Catholics positioned to resolve conflict

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Catholics are uniquely positioned to help resolve community conflicts fairly and peacefully, a Ghanaian priest and conflict studies specialist told a diocesan conference Feb. 18.

But Catholics need to recognize the special resources their faith provides and be willing to use them in the cause of “conflict transformation,” Father Clement Aapengnuo told a receptive audience of about 200 at the Church of the Nativity Fr. Richard B. Martin Center in Burke.

“When it comes to peace building, the Catholic Church is a sleeping giant,” said the priest known as “Father Clem.” “We have teaching on peace, teaching on the human being … our social teachings (acknowledge) the indispensable link between social justice and authentic Christian living ....

“As a people of faith, we are invited to step up to the plate and make a difference.”

The presentation was sponsored by the diocesan Peace and Justice Commission, chaired by Father Gerry Creedon, pastor of Holy Family Church in Dale City. The speech was followed by roundtable discussions that explored possible solutions to hypothetical conflicts, such as those caused by the sudden appearance of refugees, a day labor center, or a planned mosque in a Northern Virginia community.

The speaker, from Damongo, Ghana, is well-versed in conflict studies. He received a doctorate in conflict analysis and resolution from George Mason University in 2012, and is founding director of the Center for Conflict Transformation and Peace Studies in Damongo.

While studying at George Mason, Father Clem served at St. Charles Borromeo Church in Arlington during Father Creedon’s tenure as pastor.

He noted that Ghana, which marks 60 years of independence March 6, is a real world classroom for the study of conflict. The nation, a democratic republic with an elected president and parliament, is made up of at least six major ethnic groups, none forming a majority.  Three-quarters of Ghana’s residents are Christians, divided into Catholic and several Protestant denominations. The remaining quarter is Muslim or practitioners of ethnic religions.

“You ask people ‘How do you wage war?’ We can tell you pretty well how to do it,” the priest said. “Ask ‘How do you wage peace?’ They give you that stare.”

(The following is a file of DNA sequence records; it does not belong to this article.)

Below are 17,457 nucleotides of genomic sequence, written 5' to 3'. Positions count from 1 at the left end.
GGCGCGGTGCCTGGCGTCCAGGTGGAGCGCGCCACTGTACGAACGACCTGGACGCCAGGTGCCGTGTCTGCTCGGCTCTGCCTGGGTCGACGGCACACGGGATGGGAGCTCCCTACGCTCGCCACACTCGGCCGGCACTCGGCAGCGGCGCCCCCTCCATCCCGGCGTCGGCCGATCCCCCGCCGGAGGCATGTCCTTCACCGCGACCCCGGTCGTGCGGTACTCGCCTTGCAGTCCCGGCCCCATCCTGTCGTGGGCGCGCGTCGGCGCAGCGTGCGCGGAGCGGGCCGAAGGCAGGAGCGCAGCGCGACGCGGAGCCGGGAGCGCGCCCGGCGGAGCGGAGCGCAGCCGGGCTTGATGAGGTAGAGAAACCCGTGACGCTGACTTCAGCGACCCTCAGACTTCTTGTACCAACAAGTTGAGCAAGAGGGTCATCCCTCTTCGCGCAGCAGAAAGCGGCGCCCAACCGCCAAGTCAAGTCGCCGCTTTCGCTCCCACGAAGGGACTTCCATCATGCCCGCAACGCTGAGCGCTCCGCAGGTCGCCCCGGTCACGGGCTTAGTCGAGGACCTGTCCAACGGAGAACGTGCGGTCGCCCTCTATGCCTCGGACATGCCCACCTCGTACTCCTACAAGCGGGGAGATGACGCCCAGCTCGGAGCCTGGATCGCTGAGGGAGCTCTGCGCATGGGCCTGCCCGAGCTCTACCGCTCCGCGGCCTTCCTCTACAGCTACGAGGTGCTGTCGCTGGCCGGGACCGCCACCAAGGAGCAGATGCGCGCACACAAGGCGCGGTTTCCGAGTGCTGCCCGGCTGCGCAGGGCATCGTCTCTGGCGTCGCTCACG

Father Clem’s answer is to be “proactive” rather than “reactive.”  He drew on an example from last December, when Ghanaians went to the polls to elect a new president. Traffic on social media, including rumors of floggings of women by Muslim clerics and support for sharia law, suggested a heightened threat of anti-Muslim violence in a particular district. Father Clem brought together Muslim and Christian leaders for a talk by an expert on the “Abrahamic religions” — Judaism, Christianity and Islam. The leaders, he said, had been largely unaware of their common patrimony. Their suspicions, he said, were greatly reduced, and a fruitful dialogue followed.

Among Father Clem’s other tips for resolving conflicts:

-Place the parties in the same room, and make sure that “name calling” is forbidden.

-Permit anyone to “leave anytime”; you will find that few do.

-Get to the basis of an individual’s anger. Often, Father Clem says, a person has lost sight of this himself. 

Audience members found Father Clem’s approach to be both simple and elegant.

“He’s a great guy, and he’s been dedicated (to conflict resolution) for a long time,” said Pete Roth, a parishioner of St. John Neumann Church in Reston, and a friend of Father Clem’s since his student days in Northern Virginia.

After the speech, roundtable participants spent about 45 minutes discussing hypotheticals. Father Clem urged them to practice “creative” problem solving, and as an example offered an African tale of a man to whom God promised to grant “one wish.”  The problem, he continued, was that the man was hungry, his mother was blind and his wife desperately wished to bear a child. 

What to do? A friend supplied a “creative” answer.

“Tell God your mother wants to see her grandchildren eating from a golden bowl,” the friend said.

“First and foremost,” Father Clem concluded, “we must allow the Prince of Peace to touch us … “and not get in the way … of God’s mercy.”

Roundtable facilitators included Al Anderson Jr., chair of Diocesan Black Catholic Ministries; Terry Angelotti, executive director, Centreville Immigration Forum; Joan Coolidge, Northern Virginia regional director, Ignatian Volunteer Corps; Susan Grunder, Good Shepherd Social Ministry; Cathy Hassinger, director of Community Services, Catholic Charities; Tim Sample, CEO, 72 Africa; and Liz Schiavone, president, Arlington Diocese Council of Catholic Women.

Willling is a freelancer from McLean.

 

© Arlington Catholic Herald 2017